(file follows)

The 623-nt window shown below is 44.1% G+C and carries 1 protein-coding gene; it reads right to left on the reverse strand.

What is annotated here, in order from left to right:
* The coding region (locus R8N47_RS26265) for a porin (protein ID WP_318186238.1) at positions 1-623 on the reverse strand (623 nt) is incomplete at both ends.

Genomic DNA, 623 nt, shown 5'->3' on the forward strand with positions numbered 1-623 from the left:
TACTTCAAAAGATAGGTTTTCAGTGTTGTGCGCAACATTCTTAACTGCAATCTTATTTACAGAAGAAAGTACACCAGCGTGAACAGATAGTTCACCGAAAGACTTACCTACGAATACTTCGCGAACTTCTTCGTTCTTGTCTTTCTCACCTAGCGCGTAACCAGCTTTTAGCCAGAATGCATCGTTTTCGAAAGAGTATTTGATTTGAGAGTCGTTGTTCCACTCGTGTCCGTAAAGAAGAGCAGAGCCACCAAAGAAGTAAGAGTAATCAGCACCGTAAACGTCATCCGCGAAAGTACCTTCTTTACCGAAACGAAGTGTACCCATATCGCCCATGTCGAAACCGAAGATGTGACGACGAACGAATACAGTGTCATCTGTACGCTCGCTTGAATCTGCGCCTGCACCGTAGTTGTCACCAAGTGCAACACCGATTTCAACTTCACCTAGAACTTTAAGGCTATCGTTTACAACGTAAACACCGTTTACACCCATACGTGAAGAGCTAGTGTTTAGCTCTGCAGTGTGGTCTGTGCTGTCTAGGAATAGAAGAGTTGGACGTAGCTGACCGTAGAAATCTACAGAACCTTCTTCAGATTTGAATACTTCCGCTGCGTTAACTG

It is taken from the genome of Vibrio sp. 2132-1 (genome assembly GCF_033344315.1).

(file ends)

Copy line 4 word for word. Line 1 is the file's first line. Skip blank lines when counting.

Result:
Genomic DNA, 623 nt, shown 5'->3' on the forward strand with positions numbered 1-623 from the left: